What is the best way to handle conflict? Perhaps your mother told you not to hit anyone, and your father said, “Don’t you dare run”. When you enter the workforce and you face a conflict situation, what choices do you have?

In real life, you cannot beat up your opponents. Some of us do decide to “get even”, which often isn’t the best choice either. But if you “turn tail and run”, that may kill your self-confidence.

Here is one more choice. Communicate.

Conflict occurs “when two or more people occupy the same space at the same time, but there’s room for only one”. As a middle child, I can relate to that definition. No matter which particular space I wanted to occupy, one of my sisters claimed it. Whining, complaining, punching didn’t alter that reality.

As an adult, I can see situations of conflict arising every day. The space might not be the window seat, but it might be the office with the window. The space might also be a philosophical view. When two people collide over ideologies, they hold a mental space only they can occupy.

How can you resolve conflict through communication? I have created a method of communication — the “Say It Just Right Model” — that can help you. It has three components:


The Three Cs

•  Change. Recognise that change happens within you. You cannot change other people. Once you recognise this important fact, you will stop trying to impose your will on others. Say what you want to say, listen to the other point of view with an open mind, and then move on. The other person must decide to change.

•  Curiosity. Enter the conflict situation with a genuine interest and curiosity. When you come into the conversation acting as if you have all the answers, how can you discover what the other individual is thinking? Use your natural-born curiosity to discover what prompted someone to do something or what prompts him to want something.

•  Compassion. By putting yourself in the other person’s place, you discover what it feels like to be that person. What is going on in his mind? What concerns, values, interests occupy his time?


The decision points

Before deciding to enter into a conflict discussion, you must consider three components:

•  What are the costs? When you look at costs, you examine what you will gain by having the conversation and what you might lose by not having the conversation. You want to look at these issues realistically.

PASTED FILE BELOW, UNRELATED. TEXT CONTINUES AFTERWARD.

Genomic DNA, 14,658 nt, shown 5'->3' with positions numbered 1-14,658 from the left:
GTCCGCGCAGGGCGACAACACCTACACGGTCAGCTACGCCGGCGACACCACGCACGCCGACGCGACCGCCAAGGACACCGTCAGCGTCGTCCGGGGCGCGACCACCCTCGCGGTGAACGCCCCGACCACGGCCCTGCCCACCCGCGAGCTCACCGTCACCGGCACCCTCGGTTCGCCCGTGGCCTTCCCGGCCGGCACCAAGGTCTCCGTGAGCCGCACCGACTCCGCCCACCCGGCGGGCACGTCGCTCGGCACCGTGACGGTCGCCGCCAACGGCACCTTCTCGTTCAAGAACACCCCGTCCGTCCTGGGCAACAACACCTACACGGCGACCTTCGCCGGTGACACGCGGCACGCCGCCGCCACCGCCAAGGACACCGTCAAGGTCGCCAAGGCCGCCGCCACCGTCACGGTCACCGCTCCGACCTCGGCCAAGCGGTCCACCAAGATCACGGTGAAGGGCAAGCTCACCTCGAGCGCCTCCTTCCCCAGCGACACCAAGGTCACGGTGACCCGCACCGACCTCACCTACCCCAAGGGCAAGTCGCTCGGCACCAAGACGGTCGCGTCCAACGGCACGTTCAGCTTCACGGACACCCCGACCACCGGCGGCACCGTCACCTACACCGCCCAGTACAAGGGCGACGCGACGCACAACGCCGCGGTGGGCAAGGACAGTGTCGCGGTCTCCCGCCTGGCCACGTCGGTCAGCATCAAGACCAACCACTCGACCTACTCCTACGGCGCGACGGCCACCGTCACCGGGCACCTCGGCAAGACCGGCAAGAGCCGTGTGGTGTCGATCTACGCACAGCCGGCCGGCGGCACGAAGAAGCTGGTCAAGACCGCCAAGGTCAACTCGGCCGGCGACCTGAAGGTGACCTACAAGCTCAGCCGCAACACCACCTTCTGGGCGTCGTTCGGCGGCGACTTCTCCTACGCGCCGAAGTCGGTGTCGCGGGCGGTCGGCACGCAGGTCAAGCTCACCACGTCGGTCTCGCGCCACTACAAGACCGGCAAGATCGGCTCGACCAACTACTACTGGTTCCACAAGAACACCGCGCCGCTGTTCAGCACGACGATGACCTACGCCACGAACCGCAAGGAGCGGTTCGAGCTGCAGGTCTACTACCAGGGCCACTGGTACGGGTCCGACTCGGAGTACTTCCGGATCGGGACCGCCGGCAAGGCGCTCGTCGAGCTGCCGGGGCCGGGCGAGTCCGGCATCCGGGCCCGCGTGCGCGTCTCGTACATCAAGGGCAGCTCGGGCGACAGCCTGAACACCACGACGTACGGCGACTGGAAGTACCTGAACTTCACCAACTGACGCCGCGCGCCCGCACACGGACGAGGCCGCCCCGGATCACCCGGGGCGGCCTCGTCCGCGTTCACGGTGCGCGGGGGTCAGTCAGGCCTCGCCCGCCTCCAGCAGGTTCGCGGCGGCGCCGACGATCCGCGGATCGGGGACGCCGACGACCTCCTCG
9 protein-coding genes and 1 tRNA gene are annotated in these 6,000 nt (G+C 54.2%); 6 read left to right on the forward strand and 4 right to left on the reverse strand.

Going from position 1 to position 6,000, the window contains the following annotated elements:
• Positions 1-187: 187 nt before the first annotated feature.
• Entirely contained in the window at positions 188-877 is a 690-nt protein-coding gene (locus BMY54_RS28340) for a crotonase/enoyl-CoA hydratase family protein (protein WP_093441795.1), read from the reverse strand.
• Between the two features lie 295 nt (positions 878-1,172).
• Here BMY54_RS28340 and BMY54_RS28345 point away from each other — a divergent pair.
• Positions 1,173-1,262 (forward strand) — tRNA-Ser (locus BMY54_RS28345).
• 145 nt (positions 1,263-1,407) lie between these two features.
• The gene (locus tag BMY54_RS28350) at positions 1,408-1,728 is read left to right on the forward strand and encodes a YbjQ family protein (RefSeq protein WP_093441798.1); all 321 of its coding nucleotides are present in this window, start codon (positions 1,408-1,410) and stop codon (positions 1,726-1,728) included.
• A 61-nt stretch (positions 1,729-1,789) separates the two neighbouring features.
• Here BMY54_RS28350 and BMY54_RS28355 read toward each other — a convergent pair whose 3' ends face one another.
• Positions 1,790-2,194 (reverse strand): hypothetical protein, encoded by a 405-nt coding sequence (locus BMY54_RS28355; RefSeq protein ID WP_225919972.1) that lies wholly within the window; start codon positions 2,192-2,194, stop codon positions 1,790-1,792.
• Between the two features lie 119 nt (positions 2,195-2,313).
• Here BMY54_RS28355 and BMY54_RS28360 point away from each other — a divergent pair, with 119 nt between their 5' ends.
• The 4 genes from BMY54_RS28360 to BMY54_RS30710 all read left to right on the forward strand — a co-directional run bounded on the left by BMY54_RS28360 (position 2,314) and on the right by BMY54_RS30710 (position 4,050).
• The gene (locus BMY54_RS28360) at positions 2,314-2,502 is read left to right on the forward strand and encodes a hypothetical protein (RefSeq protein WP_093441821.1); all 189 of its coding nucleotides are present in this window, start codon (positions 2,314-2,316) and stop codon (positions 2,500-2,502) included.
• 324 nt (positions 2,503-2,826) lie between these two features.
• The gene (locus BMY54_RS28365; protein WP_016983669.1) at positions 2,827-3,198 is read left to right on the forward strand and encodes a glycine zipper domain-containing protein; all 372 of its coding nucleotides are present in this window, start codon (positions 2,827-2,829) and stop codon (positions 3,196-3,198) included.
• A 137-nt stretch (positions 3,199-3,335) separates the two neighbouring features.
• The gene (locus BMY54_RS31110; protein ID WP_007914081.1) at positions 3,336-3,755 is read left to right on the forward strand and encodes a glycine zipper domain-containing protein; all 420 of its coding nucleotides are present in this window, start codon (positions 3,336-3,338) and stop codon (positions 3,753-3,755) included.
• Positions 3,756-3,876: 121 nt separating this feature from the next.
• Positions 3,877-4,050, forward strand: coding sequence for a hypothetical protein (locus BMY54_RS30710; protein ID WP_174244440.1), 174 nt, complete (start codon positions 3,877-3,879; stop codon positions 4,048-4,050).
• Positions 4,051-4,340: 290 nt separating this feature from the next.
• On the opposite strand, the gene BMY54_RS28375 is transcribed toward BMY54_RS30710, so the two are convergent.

Will you really lose your job if you confront your boss over a disagreement? Will your marriage end because you want your spouse to do more work around the house?

How important is it to you to directly confront this behaviour? If you do not confront the behaviour, will it happen again?

•  What are the limits? Where will you draw the line? Before you go into a conflict conversation, you want to make sure you are clear about what you will accept and what you will not accept. In other words, what concessions are you willing to make? Where is your line in the sand?

•  What are the power sources? Power comes in many shapes and sizes. Just because you are the subordinate does not mean you hold no power. Think about the power you do hold and the power the other person holds. How can you use your power to your advantage? How can you emphasise your assets?


Personality overlay

How people respond to you depends a lot on their personality style. Here are some tips for dealing with typical personality styles:

n Aggressor: Be direct yourself. Know what you want to say and say it quickly. Do not respond defensively when they attack. Remember they attack everyone. In this instance, you must have clear limits.

•  Persuader: Allow them to talk. Ask open questions that get them talking about the problem or issue at hand. In this instance, you will want to show a lot of curiosity. Be open and listen.

•  Fact-finder: Give them facts and data that support your position. Be as direct as you would with the aggressor, but in a clear and orderly way. In this instance, you will want to make the power sources very clear. It helps if you can discover a mutual goal.

The next time you find yourself in a difficult situation, try using this practical model to help you communicate your way out of conflict.

Article by Joan Curtis, the founder of Total Communications Coaching where she specialises in helping professionals move ahead in their careers by becoming skilled communicators. For more information, visit www.totalcommunicationscoach.com/how-to-handle-conflict.htm Article source: http://EzineArticles.com/?expert=Joan_Curtis